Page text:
ATHENS – There are no plans for another lockdown, nor more health restrictions yet or mandatory vaccinations as Greece girds for an expected wave of the COVID-19 Omicron Variant that could put further pressure on public hospitals and the National Health System.
While the strain has so far been mild in its effects, it is far more contagious than ever the still dominant Delta Variant and resistant to vaccines, providing another obstacle to slowing the pandemic.
The New Democracy government is continuing to rely on a persuasion campaign for vaccinations that has largely failed, with the unvaccinated barred from most public gathering spots although no reports if it’s being widely enforced, with the Greek Church said it’s not for worshippers.
There is also worry that family gatherings and Christmas shopping during the holidays will also spread the Coronavirus as well as anti-vaxxers who aren’t being compelled to take the shots.
While urging tourists to come even during the autumn and winter, the government has set in place a requirement that even the vaccinated have to show a negative PCR test admistered within 72 hours before arrival or a rapid antigen test in the previous 48 hours.
Health officials, said Kathimerini, anticipate that Omicron will overtake the country in January when the holidays pass, just as the number of cases and hospitalizations was starting to recede, but not deaths.
So far, only health care workers are required to be inoculated, not even police charged with enforcing health restrictions, the force having large numbers of officers who aren’t vaccinated.
Those over 60 who aren’t vaccinated or haven’t made a shot appointment by Jan. 16, 2022 will face monthly fines of 100 euros ($112.67) that for pensioners would be deducted from their benefits, no word how others would have to pay.
Officials estimate that not much more than 50 percent of 530,000 in that category will be vaccinated by the deadline which will put the government in the tough position of fining the elderly and most vulnerable.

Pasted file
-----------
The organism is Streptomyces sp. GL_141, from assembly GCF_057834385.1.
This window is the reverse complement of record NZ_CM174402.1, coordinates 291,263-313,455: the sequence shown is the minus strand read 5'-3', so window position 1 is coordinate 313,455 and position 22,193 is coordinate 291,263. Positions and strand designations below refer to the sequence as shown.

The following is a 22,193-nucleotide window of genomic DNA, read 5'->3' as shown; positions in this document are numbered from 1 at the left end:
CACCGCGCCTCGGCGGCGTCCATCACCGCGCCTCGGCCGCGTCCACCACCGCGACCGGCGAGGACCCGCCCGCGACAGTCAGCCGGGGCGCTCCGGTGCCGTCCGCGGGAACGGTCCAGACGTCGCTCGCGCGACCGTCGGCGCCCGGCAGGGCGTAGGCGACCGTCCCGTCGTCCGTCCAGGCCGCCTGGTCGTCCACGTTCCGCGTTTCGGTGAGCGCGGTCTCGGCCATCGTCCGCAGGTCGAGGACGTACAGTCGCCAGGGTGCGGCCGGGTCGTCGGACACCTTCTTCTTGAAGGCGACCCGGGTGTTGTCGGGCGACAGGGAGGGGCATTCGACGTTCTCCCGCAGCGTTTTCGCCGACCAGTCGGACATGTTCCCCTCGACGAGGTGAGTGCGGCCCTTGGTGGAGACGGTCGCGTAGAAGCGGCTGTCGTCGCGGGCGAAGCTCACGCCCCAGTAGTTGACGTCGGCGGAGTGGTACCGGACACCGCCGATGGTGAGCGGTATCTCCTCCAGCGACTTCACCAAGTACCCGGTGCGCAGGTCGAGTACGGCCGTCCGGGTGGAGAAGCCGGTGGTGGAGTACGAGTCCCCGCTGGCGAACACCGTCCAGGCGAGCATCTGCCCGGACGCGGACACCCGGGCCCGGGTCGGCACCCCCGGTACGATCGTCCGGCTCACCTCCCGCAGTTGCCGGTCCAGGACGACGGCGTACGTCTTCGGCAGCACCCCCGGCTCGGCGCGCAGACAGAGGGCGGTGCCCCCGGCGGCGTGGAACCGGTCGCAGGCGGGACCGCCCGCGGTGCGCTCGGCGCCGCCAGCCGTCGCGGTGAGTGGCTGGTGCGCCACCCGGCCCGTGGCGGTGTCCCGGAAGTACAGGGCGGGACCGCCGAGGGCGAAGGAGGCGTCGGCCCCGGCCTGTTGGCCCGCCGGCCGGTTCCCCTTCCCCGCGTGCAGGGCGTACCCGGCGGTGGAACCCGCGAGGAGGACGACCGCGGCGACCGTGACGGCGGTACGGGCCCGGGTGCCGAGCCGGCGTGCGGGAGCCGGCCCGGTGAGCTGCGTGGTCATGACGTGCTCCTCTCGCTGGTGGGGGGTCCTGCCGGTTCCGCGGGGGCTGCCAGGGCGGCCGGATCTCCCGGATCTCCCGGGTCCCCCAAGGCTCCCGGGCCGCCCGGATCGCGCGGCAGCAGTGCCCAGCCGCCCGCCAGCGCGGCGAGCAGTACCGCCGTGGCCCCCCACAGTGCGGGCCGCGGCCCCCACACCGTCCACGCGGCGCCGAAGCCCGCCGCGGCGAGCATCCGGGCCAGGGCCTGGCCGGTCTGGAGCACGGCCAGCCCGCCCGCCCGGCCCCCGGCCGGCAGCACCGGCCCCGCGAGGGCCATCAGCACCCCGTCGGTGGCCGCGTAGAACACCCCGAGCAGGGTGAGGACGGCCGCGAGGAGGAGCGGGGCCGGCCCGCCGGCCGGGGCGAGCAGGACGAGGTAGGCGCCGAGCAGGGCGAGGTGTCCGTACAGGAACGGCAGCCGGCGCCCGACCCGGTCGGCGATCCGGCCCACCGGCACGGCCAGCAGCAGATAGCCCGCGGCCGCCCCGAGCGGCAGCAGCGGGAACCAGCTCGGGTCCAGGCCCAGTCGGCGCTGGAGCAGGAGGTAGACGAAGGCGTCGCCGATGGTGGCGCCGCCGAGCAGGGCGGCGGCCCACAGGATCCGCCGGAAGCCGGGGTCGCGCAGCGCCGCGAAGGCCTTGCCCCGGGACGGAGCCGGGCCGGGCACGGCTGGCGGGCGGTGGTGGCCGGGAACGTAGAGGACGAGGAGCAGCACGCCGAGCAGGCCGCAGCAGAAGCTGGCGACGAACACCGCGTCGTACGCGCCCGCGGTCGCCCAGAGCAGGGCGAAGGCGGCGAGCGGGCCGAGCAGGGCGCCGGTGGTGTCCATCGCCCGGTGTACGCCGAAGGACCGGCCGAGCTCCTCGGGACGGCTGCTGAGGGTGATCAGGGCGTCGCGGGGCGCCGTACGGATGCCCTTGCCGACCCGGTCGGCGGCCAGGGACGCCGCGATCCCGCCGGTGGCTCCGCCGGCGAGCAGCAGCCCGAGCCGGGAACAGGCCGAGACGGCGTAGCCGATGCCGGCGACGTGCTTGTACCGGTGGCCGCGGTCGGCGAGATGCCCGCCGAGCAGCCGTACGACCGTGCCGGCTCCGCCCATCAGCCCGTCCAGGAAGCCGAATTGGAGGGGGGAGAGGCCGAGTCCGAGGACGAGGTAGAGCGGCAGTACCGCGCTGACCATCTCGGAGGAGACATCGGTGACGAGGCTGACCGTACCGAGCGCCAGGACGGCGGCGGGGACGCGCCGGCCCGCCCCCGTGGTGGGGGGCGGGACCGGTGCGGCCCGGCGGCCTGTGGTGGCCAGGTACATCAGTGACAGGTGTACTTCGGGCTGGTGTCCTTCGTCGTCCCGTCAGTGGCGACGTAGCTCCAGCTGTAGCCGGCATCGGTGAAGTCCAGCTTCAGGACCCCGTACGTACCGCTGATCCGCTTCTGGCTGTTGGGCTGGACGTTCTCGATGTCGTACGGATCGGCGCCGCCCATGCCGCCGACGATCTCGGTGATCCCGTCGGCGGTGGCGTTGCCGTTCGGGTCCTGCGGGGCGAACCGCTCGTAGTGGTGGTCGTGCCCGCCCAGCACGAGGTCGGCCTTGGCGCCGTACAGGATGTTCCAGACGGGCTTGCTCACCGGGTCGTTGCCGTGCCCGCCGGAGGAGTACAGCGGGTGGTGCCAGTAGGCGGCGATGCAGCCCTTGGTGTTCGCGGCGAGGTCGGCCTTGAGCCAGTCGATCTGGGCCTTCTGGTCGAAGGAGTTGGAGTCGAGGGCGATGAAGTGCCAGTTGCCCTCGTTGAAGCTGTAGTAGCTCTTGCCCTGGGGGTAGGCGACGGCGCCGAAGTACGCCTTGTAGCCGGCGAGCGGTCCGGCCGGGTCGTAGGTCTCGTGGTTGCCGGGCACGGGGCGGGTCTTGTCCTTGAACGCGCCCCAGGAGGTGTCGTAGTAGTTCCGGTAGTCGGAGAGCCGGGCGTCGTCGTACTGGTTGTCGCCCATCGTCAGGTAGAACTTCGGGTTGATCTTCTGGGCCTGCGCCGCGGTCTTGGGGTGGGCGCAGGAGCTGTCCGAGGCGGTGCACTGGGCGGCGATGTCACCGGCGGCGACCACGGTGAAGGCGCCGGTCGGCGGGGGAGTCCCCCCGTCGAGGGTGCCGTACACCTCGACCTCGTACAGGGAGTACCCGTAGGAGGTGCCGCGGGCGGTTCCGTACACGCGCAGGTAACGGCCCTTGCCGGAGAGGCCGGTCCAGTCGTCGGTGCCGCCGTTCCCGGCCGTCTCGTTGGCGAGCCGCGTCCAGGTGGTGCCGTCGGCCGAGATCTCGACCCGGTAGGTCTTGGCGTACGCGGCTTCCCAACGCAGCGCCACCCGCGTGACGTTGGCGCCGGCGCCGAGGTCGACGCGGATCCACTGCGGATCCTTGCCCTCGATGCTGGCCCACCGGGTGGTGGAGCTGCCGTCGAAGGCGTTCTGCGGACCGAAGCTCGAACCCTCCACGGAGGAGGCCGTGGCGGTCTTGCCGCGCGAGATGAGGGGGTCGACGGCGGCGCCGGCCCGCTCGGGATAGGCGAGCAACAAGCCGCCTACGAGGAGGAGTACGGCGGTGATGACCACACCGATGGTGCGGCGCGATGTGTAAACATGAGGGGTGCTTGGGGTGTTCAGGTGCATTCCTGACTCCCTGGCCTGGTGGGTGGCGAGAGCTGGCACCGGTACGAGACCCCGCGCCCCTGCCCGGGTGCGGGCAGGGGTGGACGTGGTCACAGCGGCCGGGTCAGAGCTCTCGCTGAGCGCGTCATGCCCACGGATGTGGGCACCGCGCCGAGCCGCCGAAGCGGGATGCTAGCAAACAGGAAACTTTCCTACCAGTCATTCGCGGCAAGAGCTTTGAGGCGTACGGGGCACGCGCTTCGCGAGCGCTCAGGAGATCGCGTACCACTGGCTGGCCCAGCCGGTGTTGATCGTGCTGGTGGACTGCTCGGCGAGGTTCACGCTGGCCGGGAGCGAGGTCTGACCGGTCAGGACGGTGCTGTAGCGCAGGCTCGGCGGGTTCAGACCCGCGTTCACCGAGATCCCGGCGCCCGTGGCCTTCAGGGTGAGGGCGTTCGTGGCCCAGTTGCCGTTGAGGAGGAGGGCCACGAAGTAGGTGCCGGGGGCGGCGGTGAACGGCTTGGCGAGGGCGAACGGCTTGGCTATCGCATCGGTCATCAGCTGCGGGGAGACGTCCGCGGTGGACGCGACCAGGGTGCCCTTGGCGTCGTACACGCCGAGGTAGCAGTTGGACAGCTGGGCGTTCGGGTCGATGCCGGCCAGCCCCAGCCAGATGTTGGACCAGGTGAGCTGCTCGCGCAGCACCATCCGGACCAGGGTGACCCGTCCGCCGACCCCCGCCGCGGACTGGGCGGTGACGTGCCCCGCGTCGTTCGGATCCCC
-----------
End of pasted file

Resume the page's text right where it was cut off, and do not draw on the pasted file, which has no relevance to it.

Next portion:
Read more: Tsiodras Urges Strict Observance of Existing COVID Measures Over Holidays
“Mandatory rapid tests to visit indoor areas a possibility”
The use of mandatory rapid tests to enter certain indoor venues with high levels of traffic, to be paid for by the individuals involved, is among the measures that may be introduced in response to the Omicron variant, government spokesperson Yiannis Oikonomou said on Monday.
He said the measure may be taken, depending on the recommendations of the experts, during the holidays and will be announced well ahead of time.
Oikonomou noted that the situation concerning Omicron was “a dynamic process” and was being closely monitored, along with the steps taken in the rest of Europe, in order to protect Greece.
“The momentum of Omicron and the new situation in brings may possibly force us to take measures of this sort to further protect the vaccinated also, as the new variant is uncharted territory,” he added.
He noted that all countries were being forced to adjust their strategy and take additional measures in response to Omicron but clarified that there were no recommendations currently concerning schools.
Read more: Greece Confirms 3,689 New COVID Cases on Monday, 85 Deaths